Petro-Canada operates roughly 1,500 gas stations across Canada, making it one of the biggest players in the country.
If this deal goes through, it would mark yet another major transformative deal for Suncor.
How likely is this latest deal?
It’s tough to say.
Suncor spokeswoman Sneh Seetal denied that the company is currently shopping the fueling station business segment. “Retail is part of our integrated model as it provides a channel of sale for much of our refinery production,” she said.
Still, that’s exactly what a company would say if it’s looking to get the highest bid possible.
Looking at Suncor’s recent divestiture history, it’s tough to argue against any business transaction; Suncor has been that active.
For example, already this year, Suncor announced that it would acquire Canadian Oil Sands Ltd. for $6.9 billion as well as Murphy Oil Corporation’s 5% Syncrude stake for $937 million. Suncor now holds a majority 53.7% position in that project–the biggest oil sands operation in the world. In all, these two acquisitions alone should boost Suncor’s output by about 146,000 barrels a day.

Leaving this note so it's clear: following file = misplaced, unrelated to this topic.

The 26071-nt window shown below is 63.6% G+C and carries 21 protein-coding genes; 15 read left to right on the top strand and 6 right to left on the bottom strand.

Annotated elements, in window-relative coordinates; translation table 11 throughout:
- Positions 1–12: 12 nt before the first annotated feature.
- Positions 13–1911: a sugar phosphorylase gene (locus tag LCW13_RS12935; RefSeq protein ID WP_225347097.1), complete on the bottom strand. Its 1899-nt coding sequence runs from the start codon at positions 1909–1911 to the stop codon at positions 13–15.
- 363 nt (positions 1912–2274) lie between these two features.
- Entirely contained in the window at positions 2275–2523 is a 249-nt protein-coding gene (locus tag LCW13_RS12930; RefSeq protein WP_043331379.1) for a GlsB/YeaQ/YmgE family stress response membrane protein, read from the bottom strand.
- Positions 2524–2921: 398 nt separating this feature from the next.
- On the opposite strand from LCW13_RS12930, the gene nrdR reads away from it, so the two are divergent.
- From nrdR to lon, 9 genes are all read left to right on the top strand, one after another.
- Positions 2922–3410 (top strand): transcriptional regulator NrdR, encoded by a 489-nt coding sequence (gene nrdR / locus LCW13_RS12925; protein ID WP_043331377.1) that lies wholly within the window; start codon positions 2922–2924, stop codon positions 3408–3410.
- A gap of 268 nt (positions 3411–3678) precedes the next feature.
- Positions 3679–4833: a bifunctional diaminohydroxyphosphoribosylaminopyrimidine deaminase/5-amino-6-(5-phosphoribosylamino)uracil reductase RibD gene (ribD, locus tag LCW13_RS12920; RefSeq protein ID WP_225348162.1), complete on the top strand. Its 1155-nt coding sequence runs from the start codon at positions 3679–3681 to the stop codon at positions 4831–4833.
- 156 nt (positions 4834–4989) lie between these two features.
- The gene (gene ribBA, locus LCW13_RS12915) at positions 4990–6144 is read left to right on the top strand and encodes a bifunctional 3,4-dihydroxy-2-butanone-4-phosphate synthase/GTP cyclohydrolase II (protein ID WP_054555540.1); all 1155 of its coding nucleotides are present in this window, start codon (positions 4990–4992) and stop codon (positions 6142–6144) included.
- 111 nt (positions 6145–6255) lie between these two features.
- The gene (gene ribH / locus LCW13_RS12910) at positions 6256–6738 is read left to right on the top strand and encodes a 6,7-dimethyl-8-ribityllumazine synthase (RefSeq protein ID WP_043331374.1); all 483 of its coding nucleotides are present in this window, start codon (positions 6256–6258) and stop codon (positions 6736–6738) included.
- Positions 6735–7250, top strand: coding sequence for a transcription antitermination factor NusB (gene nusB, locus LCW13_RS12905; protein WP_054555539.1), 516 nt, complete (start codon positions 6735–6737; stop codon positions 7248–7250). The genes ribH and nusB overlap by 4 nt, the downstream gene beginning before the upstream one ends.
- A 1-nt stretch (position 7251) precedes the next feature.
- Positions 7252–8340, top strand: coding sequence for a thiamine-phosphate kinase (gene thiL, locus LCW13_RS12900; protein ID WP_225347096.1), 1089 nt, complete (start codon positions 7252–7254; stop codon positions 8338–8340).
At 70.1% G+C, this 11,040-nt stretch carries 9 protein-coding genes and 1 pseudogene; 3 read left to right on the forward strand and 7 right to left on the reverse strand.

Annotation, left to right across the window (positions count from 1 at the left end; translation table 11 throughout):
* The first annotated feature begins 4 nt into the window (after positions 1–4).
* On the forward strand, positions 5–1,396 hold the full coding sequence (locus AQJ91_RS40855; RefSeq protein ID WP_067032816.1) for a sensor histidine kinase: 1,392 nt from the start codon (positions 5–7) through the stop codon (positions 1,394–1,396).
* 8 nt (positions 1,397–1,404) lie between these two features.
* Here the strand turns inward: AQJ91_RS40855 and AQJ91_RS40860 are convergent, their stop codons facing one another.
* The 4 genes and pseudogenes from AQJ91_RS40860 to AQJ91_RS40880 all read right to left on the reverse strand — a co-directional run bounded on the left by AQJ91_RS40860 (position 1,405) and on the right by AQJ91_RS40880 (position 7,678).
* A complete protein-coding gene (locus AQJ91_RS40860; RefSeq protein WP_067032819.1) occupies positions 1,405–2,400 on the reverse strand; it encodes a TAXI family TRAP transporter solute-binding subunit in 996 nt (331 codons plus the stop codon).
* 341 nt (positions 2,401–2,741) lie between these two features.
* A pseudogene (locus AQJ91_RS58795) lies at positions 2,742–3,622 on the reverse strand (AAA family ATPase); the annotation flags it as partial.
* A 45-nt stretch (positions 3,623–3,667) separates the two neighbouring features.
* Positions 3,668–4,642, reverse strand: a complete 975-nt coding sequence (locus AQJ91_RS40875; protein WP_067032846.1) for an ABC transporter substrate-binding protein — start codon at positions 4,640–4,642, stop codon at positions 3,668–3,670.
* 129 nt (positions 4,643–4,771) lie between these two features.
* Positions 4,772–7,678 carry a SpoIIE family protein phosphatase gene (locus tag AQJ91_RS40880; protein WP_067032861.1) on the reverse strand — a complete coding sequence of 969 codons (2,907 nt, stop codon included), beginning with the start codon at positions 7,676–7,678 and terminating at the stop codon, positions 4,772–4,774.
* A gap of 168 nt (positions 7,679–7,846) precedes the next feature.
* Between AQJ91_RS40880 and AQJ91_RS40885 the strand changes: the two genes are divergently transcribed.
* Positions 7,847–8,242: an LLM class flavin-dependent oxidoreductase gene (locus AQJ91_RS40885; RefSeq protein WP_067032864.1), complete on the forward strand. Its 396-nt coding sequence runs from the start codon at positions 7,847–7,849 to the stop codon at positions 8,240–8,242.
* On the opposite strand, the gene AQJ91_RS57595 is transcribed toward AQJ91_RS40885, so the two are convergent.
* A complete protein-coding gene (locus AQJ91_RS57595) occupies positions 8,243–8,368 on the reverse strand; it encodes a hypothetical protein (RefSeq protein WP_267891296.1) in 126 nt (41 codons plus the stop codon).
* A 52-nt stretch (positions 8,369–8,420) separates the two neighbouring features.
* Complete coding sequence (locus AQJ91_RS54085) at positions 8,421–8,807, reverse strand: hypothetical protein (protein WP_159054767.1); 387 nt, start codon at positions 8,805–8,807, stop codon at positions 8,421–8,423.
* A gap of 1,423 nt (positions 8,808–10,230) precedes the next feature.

On June 23, the company raised a hefty $2.9 billion. It’s likely that this fresh financing will be put towards additional acquisitions, not to paying down debt. Selling its fueling station segment would free up billions more.
Where will this money go?
Oil markets have stabilized, but it’s still very much a buyers’ market.
Smaller indebted operators have often been forced into bankruptcy with their assets sold at fire-sale prices. Even larger integrated producers have been looking to sell major assets to streamline their businesses and reduce debt.
For example, the North Sea is seeing a flurry of selling pressures. According to Reuters, “Royal Dutch Shell, BP, Total and others have put dozens of assets up for sale in the North Sea, which has been on the wane since the late 1990s. With many companies keen to sell assets in the region, Suncor could find compelling deals, sources said, adding it could buy in both the U.K. North Sea and Norwegian North Sea.”
At present, Suncor estimates that it needs about $40 oil to cover both its operating expenses and dividend. By making prudent and cost-effective acquisitions, Suncor can lower this breakeven figure even more.
The company wants the market to believe it won’t be selling any of its current segments. However, if a big enough acquisition target arrives at the right price, Suncor’s management team has proven very willing to free up capital and pull the trigger.